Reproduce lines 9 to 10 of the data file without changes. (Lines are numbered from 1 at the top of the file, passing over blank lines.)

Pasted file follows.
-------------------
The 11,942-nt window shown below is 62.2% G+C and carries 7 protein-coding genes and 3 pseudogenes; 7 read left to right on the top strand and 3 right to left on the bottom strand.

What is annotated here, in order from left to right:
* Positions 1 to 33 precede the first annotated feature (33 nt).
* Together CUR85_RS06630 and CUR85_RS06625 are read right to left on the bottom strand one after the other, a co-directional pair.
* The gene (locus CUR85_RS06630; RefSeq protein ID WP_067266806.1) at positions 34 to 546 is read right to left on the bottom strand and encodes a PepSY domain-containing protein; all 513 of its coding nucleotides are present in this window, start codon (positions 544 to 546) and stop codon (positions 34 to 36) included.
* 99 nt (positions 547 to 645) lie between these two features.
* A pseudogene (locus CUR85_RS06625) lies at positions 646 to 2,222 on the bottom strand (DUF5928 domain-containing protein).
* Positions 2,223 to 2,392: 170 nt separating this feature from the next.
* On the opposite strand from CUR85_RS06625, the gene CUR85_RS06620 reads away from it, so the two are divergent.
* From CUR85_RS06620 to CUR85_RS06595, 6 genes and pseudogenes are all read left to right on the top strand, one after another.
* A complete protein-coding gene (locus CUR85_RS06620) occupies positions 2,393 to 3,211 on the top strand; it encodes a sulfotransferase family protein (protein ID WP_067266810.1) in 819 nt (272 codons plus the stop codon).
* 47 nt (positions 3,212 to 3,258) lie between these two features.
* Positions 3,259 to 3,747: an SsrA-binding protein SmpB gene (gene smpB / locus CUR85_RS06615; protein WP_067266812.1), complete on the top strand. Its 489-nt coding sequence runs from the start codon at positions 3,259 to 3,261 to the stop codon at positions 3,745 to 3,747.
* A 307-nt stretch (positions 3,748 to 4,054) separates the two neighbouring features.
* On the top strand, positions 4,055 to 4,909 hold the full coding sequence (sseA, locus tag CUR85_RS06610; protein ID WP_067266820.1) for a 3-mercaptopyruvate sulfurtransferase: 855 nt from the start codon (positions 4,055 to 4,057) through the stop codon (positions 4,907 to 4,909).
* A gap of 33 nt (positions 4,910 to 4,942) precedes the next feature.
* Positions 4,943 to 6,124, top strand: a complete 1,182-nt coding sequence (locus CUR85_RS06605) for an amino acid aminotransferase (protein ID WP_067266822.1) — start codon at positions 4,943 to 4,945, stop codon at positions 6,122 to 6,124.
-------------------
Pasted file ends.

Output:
* On the opposite strand from CUR85_RS06625, the gene CUR85_RS06620 reads away from it, so the two are divergent.
* From CUR85_RS06620 to CUR85_RS06595, 6 genes and pseudogenes are all read left to right on the top strand, one after another.